My husband and I and our 1-year old daughter visited Copenhagen for two weeks while he worked from his company’s office. We tried to imagine ourselves living here in this happiest of cities. We studied the faces of residents, peered through windows of coffee shops and bakeries, borrowed bikes and joined the masses in bike lanes, rushed outside when the sun was shining and stayed outside, layered in blankets and jackets, when the fog and rain rolled back in. We sized up their biking habits and wondered if Houston, an equally flat city, could embrace some of this culture.
After two weeks of poking and prodding, scoping and scrutinizing, I came up with an unscientific analysis of three steps toward embracing biking in our city.
Safe access to everywhere
There has been a massive investment in biking infrastructure in Copenhagen. This infrastructure includes protected bike lanes with a curb, similar to a sidewalk. It includes painted bike lanes that cross every intersection. It includes miniature traffic lights, timed separately from car and pedestrian crossings, just for bikes. All this infrastructure makes it safe enough that most people don’t wear helmets when they bike.
Plus, the bike lanes are ubiquitous. You can get anywhere you want to go by bike. Copenhagen is compact, 34 square miles to Houston’s 627, and it has almost 250 miles of bike lanes. By comparison, Houston’s Bayou Greenways will introduce 150 miles of hike and bike trails when complete. If Houston wants to become a biking city, we need to invest in a lot more infrastructure. Houston has developed some token infrastructure that can serve as examples to learn from and replicate, including the Lamar Cycle Track and the hike-and-bike trails along the bayous. Both of these examples are dedicated bike lanes that are protected from cars. But contrast the 0.75 miles of cycle track in Houston with the 250 miles of protected lanes in Copenhagen, and you begin to see a significant opportunity for improvement. We need to design the city so that people can get where they need to go by bike safely.
Incentives not to drive
As with any compact and populous city (Copenhagen is 18 times smaller than Houston, but it has more than a quarter of the population), parking is hard to come by. One morning, we spent 45 minutes circling the city trying to find a spot before settling for a garage a 20-minute walk from where we wanted to be. Parking a bike is possible on every block. Also, buying a car in Denmark is very expensive, because the government imposes taxes, so there are financial incentives to use other methods of transportation. In Houston, parking is easy to come by and often free. Traffic does not appear to be an incentive to seek alternative forms of transportation, especially with the regional policy of continually expanding roads and freeways. The lesson is clear: the harder and more expensive you make it to use cars, the more likely people are to seek other forms of transportation.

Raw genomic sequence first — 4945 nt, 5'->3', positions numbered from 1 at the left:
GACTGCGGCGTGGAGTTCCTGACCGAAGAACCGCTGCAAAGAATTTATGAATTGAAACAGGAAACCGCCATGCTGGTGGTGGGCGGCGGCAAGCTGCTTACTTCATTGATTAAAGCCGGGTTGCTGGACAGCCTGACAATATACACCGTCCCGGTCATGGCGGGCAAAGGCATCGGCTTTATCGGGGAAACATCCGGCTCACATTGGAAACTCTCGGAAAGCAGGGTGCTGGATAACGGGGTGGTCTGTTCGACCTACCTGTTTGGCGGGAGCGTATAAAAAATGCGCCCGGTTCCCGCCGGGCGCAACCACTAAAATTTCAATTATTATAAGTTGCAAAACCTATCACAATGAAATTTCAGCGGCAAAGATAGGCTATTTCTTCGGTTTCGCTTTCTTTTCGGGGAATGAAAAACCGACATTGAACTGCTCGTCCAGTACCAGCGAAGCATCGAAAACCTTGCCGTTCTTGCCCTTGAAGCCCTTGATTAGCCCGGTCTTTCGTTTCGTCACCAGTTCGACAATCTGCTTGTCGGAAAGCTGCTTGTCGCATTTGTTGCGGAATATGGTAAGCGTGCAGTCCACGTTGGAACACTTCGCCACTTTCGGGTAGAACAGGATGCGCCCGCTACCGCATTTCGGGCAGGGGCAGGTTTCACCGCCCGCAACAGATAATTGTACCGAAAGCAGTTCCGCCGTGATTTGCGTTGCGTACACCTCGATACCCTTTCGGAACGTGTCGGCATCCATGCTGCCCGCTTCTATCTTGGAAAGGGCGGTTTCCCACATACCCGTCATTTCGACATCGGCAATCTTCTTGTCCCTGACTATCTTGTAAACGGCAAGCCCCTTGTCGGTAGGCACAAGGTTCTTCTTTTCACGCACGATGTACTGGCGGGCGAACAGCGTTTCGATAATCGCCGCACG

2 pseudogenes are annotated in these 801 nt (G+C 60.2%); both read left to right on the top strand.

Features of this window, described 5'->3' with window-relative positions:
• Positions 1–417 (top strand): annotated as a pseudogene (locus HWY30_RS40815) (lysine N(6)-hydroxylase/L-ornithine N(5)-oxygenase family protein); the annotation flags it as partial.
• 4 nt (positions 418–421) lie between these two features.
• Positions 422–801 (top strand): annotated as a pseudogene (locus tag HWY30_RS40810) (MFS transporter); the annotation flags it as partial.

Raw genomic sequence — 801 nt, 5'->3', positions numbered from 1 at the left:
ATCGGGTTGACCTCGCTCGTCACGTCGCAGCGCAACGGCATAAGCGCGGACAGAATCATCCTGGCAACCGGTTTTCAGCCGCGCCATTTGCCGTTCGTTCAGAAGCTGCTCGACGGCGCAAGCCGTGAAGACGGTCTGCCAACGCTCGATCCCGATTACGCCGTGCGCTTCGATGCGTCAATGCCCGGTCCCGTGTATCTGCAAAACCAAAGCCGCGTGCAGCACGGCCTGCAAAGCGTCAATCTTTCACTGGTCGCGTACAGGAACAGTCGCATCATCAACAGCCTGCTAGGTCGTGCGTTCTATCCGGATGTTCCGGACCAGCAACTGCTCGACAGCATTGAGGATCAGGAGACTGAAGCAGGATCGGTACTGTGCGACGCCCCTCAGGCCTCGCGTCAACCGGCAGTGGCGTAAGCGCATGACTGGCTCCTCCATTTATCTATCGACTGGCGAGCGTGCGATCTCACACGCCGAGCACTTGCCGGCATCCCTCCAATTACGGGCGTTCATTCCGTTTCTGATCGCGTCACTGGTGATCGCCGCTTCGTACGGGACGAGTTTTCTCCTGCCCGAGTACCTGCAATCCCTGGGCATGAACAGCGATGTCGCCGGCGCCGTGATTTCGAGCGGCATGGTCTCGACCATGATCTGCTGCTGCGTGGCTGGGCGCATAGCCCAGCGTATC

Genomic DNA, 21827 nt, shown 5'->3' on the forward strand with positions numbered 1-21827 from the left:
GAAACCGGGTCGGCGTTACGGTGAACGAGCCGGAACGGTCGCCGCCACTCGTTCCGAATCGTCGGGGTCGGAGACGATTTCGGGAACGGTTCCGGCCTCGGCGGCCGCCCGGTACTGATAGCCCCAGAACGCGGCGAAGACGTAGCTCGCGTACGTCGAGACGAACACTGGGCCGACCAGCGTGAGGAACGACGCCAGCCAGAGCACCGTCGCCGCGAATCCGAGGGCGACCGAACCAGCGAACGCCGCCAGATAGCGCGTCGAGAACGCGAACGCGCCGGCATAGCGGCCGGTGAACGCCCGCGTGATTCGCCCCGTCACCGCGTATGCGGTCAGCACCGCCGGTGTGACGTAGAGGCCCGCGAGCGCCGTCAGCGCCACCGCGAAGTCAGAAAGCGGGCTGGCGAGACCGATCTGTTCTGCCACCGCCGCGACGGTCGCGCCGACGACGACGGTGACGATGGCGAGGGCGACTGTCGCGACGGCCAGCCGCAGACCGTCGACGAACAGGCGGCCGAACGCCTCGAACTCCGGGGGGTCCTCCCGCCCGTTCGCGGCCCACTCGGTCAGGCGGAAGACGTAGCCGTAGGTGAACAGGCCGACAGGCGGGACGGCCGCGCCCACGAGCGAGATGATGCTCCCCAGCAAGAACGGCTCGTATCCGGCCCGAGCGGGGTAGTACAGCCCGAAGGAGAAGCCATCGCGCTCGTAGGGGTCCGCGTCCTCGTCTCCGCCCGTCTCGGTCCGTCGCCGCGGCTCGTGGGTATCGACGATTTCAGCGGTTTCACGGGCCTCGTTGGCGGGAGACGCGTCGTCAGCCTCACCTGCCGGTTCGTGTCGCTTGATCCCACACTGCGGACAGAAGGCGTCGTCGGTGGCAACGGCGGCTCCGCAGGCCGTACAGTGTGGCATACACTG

Embrace the outdoors
The populace in Denmark, aside from having extremely good aesthetic taste (I am convinced design is taught starting in kindergarten), has an enlightened conscientiousness about the environment. Part of the appeal of biking is its low carbon footprint. It also provides exercise, and is fun – think of the joy, the freedom, the exhilaration we all felt when we learned to ride a bike. One evening we headed down to a park near the water for a picnic and observed no less than eight sports — swimming, rowing, paddle boarding, kayaking, sailing, running, biking. Another evening we headed to a large park for a relay race that drew 20,000 runners each night for a week. The whole city feels like it is in motion.
Biking feels like an extension of this drive to be outside, to exercise, to have fun. It is easy to point to the weather in Houston as a deterrent to biking, but the weather in Copenhagen has its own extremes of rain, wind, and cold, which have proved not to be obstacles. At the train station, rows of bikes piled in organized chaos waited patiently for workers to return from the office. Their seats capped with plastic bag bonnets, they anticipated the inevitable rain.
We try for an evening to be like the Danes. We bike down to the harbor, my husband riding on a “family” bike with a child seat in the back and a large trough at the front for additional children, or groceries — yes, it feels like you are pushing a small house around town. We don’t let a light drizzle deter us from taking an open-air boat around the city for a tour of the canals. Even as the drizzle turns to a steadier rain, we forge ahead. We come upon a concert on the steps leading down to the harbor, where hundreds of attendees, a few with umbrellas, many with raincoats, a few without, are gathered to listen.
I think about all the factors that have to come together — from urban design to political will to the change in daily habits — to create a cultural shift in something as fundamental as transportation. I am not sure that it is possible in Houston, but as I look at the clear water surrounding our boat, at the silhouettes of bicycles crossing the bridge above us, at the healthy, happy people inhabiting this city, it seems worth trying.